The Nuclear Nonproliferation Treaty went into effect in 1970 and requires the 189 Nations involved to review the Treaty every five years. This treaty represents the foundation to keep the spread of weapons of mass destruction from spreading to every nation on the globe. The next review is set for May, 2010 and faces a situation where it is believed that Iran has acquired nuclear capability despite its constant denial. Iran claims its work with nuclear material is for peaceful use, however, the government recently stated that it has every right to make WMD’s if it so chooses.
In talks with France, Germany and Britain last year, Iran agreed to temporarily suspend it’s enrichment program. The United States is not officially involved in the talks, preferring to make its thoughts and intentions known through the Europeans. Europe is working to make the suspension permanent in return for better trade deals. However, many NeoCons in the US are calling for preemptive strikes against America’s former ally.
Most experts feel that the ongoing talks are a good sign despite the aggressive rhetoric coming from some unofficial circles. Some American policy wonks see Iran’s stance as a bad sign, that Europe will never be able to give up enough to make Iran happy and permanently nuke free. So having the program temporarily suspended is as good as it gets for the rest of the world. Some question what it is that Iran is doing covertly while the talks are continuing. Others believe that the United States must get directly involved if the talks are to succeed. Many believe that the only way to achieve anything at all is for the US to agree to lift all economic, trade and political sanctions against Iran.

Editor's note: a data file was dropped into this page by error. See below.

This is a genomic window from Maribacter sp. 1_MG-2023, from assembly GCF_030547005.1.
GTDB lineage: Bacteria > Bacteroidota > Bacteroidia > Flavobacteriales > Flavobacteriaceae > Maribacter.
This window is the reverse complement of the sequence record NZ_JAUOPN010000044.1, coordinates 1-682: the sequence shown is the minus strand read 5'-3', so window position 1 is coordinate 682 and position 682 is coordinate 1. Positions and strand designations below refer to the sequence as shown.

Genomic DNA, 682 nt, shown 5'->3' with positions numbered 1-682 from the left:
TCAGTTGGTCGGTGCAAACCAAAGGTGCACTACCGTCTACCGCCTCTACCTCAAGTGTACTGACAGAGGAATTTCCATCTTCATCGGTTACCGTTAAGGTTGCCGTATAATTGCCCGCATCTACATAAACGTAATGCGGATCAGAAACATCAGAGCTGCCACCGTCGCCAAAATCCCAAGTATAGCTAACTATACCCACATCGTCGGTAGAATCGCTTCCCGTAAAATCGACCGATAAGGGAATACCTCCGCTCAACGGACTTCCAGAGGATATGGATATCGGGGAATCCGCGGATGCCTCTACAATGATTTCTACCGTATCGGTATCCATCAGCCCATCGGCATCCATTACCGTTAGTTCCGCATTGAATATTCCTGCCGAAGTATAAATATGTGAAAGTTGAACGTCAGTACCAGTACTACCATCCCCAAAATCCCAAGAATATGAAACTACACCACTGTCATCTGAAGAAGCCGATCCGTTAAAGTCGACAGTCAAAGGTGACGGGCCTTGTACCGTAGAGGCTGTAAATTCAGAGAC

The Iranian nuke program started back in the time of the Shah fueled by gifts from its giant ally, the United States. The plan, at the time was to build 20 nuclear power reactors. Two plants were begun but ended up getting bombed by the Iraqis during the Iran-Iraq war. The nuke program was suspended in 1979 following the Iranian revolution. Present day Iranian plans call for the construction of 15 power plants and two research reactors. R&D efforts also took place during the time of the Shah with American blessings. Iran signed onto the Nuclear Proliferation Treaty in 1970 and since 1992 has allowed for inspections of its nuclear facilities. These days it is believed that Iran is using many facilities to enrich uranium and turn it into weapons grade material. They are using a number of sites to cut down detection or attack.
Most governmental experts do agree on one point and that is Iran’s nuclear weapons and future ambitions will be number one on the agenda when all parties meet in New York later this year. Iran has already agreed to attend the convention review with many analysts saying this will lead to dramatic and heated debate. 180 countries are expected to be in attendance at the conference slated from May.